He picked up the ball about thirty five yards out and began to lead a merry dance, so fleet of foot and rapid that two, three, four Liverpool players attempted and ultimately failed to grab possession or even to stop Henry in his tracks.

Jamie Carragher left in a broken heap on the turf. The roar of the crowd as belief seeped in once again. The goal this time was beautiful, but much more than that, it was when we stayed on track during our greatest test in the Invincibles season.

The point here, is that as long as the net is rippled, we will greedily lap up all and sundry in terms of style of goal. We always appreciate a stylish effort, and if it grades high in technical skill then we will fondly remember it.

But should we progress to the Europa League final and one of our players knocks in the ball with his left butt-cheek? It will be held in the highest regard.

Aaron Ramsey’s winner Vs Hull City in the 2014 FA Cup Final. Andy Linighan, 1993. Charlie Nicholas, 1987, Eddie Kelly, 1971. Some goals were far more aesthetically pleasing than others, but each share a parallel – they won us something. They etched our name on silverware – and for that, they are also etched into our minds in indelible ink.

Wiltord Old Trafford.jpg

My personal favourite? Sylvain Wiltord’s effort against United at Old Trafford, 2002. His finish was snaffling up a loose ball after Ljungberg’s effort was saved. But it was everything else that makes it unforgettable. The stadium, the opposition, the fact that we had gone ahead and then won in a ground that gave precious few points away – the fact that it won us the title on enemy ground.

Not the prettiest, but it was pretty effective!

What about you – what’s your favourite goal?

Replacing Rambo

Aaron Ramsey has shown his hand.

The discussion surrounding the Welshman and his long-running contract saga centres on the alleged contract offer being rescinded by the club. There are scant details available, other than David Ornstein declaring this via Twitter.

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All we are left with is knowing that Aaron Ramsey will almost definitely be in another jersey in the summer. Possibly even in December if our club want a transfer fee.

So, where does that leave us? Much depends on where Ramsey is best utilised.

The Welshman is most often listed as a central midfielder, but it is quite obvious that Unai Emery doesn’t see him that way. Every selection has seen Rambo slotting into the attacking three behind our sole striker.

Ramsey’s main strength is probably his late runs into the box to snaffle goals. To maximise this, he is better utilised further up the field. Sure, he can tackle and track runners, but Ramsey gets goals, so attack is his best option.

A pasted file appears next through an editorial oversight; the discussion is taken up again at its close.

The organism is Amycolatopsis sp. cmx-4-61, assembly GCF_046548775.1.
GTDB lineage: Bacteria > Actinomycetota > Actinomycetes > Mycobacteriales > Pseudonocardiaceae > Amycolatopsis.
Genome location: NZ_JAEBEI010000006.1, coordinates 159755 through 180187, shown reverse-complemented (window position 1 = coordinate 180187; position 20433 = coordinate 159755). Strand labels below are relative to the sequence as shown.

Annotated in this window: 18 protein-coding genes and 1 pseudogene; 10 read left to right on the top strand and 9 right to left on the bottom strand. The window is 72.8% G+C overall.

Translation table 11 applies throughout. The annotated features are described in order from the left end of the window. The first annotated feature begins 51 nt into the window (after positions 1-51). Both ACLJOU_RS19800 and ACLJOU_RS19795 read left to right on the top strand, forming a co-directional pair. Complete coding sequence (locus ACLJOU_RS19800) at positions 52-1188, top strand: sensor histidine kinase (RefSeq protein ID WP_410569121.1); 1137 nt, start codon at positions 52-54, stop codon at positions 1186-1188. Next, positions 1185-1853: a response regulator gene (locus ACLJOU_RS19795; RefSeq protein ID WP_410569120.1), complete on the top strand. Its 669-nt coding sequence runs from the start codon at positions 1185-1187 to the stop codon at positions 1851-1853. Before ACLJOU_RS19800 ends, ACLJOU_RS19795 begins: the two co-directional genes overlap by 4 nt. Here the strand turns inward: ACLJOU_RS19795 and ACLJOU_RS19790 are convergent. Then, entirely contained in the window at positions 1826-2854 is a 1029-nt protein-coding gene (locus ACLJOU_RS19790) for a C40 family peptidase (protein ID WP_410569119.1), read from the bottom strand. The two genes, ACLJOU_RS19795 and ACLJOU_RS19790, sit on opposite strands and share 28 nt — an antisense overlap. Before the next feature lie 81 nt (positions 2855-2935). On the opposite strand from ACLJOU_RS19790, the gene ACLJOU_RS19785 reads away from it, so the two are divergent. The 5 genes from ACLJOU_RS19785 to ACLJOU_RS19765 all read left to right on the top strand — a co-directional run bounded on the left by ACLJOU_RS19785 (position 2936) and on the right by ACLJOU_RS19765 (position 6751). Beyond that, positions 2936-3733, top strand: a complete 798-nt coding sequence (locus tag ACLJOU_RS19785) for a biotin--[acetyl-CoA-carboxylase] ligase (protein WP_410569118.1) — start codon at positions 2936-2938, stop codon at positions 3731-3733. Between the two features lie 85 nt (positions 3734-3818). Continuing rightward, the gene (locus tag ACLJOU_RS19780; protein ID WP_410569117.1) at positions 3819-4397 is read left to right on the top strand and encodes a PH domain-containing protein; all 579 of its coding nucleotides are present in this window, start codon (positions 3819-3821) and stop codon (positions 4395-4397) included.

Now that he is departing the club though, do we need to recruit again? Will the Rambo-shaped hole we have derail any progress that Emery is forging? Does the Spaniard need to get on the phone to Sven Mislintat to find a suitable replacement?

No. Our squad is stronger than we think – and Ramsey leaving doesn’t have to impact us at all.

Since Emery has taken over, we have seen very little of the Ramsey we have adored. The attacking midfielder has been sorely lacking in the end product department, but someone has stepped forward and can plug the gap left by Ramsey. How do we know?

Because he has been doing it this season already.

Alex Iwobi has seemingly found his feet again after a shaky season in Wenger’s last campaign. The Nigerian has been fleet of foot, but crucially, his decision-making has not let his other talents down. He has been quite excellent, and would easily deserve  a starting spot ahead of Ramsey.

With Henrikh Mkhitaryan already waiting for an attacking spot to call his own, we have a fair amount of depth. Plus, Emery is known to chop and change his tactics, so we may opt for three central men – in that case, bargain find Matteo Guendouzi has shown that even inexperience can’t dim blazing hot talent on the pitch.

Ramsey will always hold a special place in our memories. His heroic fightback from his horror injury, his epic season of 2013/14, his two winning FA Cup goals – Ramsey has given ten years service.

Yes, it is mystifying what Ramsey must be demanding, but we must concentrate on the surface view, and how Rambo will be leaving us – and whether we will suffer.

It seems like we are well covered. If Emery has the faith in both Iwobi and Guendouzi, then the game time accrued will push them both on leaps and bounds.

Thanks for the memories Rambo.

Arsenal Win The 2017 FA Cup!!! 

The FA Cup is back in the rightful possession of Arsenal for a record 13th time, as against all odds, the Gunners pulled a virtuoso performance out of the bag and bested favourites and champions Chelsea.








Few would have given Arsenal a chance before kickoff, and the bookies agreed. They couldn’t be blamed though, and Gooners who were looking upon this Final with a bleak realism were merely taking all things into consideration.


First choice goalkeeper Petr Cech ruled out through injury, and backup keeper David Ospina rusty. Our defence was down to its bare bones, with Laurent Koscielny, Shkodran Mustafi, Gabriel and Kieran Gibbs ruled out before the game. Uncertainty hanging over not only star players Alexis and Mesut Ozil, but also our manager.


Not to mention the most disappointing league campaign in the last two decades.